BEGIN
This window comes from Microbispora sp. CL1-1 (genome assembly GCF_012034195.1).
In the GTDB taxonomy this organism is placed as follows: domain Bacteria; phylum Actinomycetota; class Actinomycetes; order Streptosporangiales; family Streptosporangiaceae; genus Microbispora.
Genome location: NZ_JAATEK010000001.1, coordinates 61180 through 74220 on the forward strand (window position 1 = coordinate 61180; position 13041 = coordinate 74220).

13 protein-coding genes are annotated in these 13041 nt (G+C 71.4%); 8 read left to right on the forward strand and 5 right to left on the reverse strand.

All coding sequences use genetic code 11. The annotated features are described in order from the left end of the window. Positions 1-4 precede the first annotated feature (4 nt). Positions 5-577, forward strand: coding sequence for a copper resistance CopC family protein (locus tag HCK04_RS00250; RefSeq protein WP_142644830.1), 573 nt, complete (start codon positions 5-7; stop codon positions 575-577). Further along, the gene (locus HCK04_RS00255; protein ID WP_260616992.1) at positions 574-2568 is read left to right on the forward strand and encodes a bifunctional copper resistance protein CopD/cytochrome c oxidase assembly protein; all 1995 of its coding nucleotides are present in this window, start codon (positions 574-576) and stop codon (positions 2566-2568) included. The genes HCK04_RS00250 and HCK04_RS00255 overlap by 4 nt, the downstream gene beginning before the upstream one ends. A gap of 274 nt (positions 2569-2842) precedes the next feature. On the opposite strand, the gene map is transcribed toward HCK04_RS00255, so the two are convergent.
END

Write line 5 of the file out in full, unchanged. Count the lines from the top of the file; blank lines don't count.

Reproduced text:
All coding sequences use genetic code 11. The annotated features are described in order from the left end of the window. Positions 1-4 precede the first annotated feature (4 nt). Positions 5-577, forward strand: coding sequence for a copper resistance CopC family protein (locus tag HCK04_RS00250; RefSeq protein WP_142644830.1), 573 nt, complete (start codon positions 5-7; stop codon positions 575-577). Further along, the gene (locus HCK04_RS00255; protein ID WP_260616992.1) at positions 574-2568 is read left to right on the forward strand and encodes a bifunctional copper resistance protein CopD/cytochrome c oxidase assembly protein; all 1995 of its coding nucleotides are present in this window, start codon (positions 574-576) and stop codon (positions 2566-2568) included. The genes HCK04_RS00250 and HCK04_RS00255 overlap by 4 nt, the downstream gene beginning before the upstream one ends. A gap of 274 nt (positions 2569-2842) precedes the next feature. On the opposite strand, the gene map is transcribed toward HCK04_RS00255, so the two are convergent.